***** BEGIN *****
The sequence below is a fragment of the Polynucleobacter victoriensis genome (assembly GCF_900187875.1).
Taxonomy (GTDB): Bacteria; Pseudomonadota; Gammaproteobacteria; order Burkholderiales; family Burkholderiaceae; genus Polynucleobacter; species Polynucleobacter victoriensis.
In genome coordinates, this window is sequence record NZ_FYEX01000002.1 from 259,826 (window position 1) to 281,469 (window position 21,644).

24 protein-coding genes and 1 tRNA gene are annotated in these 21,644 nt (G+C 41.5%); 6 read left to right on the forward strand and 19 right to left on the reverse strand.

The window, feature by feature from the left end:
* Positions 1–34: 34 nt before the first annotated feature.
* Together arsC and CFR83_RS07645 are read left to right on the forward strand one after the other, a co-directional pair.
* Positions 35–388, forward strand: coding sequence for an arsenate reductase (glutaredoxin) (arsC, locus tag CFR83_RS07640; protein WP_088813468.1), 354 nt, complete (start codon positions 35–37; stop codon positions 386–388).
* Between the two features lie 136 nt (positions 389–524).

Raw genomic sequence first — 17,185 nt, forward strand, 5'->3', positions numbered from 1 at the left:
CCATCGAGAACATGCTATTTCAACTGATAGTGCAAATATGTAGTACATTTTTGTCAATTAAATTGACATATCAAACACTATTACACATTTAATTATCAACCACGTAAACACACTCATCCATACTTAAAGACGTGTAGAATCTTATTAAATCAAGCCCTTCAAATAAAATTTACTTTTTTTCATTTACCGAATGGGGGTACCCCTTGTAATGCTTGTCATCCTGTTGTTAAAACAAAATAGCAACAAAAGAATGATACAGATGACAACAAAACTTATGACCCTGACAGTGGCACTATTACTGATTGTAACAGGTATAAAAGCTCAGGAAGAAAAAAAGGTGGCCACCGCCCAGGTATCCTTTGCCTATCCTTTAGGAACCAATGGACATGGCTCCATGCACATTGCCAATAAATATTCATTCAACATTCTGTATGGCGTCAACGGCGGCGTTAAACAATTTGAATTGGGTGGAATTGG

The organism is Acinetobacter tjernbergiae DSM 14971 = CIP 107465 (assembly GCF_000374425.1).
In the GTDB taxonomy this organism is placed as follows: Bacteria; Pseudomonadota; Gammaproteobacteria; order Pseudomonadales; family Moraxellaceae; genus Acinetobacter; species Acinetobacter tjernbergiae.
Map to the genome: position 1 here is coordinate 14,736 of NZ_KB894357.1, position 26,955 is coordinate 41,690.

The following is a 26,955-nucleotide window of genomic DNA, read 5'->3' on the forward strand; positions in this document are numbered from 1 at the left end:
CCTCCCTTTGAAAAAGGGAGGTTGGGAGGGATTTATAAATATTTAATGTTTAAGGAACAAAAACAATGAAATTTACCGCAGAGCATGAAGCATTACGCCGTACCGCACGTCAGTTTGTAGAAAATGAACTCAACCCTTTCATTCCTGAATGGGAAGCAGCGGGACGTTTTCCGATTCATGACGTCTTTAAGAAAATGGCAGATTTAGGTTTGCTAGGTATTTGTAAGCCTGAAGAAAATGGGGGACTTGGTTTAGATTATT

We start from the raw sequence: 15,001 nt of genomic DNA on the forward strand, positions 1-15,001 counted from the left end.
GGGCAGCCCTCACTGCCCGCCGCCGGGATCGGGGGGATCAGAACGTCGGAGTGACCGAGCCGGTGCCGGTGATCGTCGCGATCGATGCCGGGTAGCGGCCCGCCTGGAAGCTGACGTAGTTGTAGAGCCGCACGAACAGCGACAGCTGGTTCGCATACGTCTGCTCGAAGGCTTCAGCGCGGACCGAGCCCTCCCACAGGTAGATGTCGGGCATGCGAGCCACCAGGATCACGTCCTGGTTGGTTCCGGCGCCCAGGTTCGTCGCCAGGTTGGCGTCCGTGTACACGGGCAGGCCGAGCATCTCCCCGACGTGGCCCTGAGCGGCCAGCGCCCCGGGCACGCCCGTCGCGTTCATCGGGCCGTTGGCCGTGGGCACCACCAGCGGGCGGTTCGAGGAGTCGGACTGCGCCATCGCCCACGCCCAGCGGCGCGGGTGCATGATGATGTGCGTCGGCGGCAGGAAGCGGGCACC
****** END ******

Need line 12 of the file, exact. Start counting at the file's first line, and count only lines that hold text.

The organism is Acinetobacter tjernbergiae DSM 14971 = CIP 107465 (assembly GCF_000374425.1).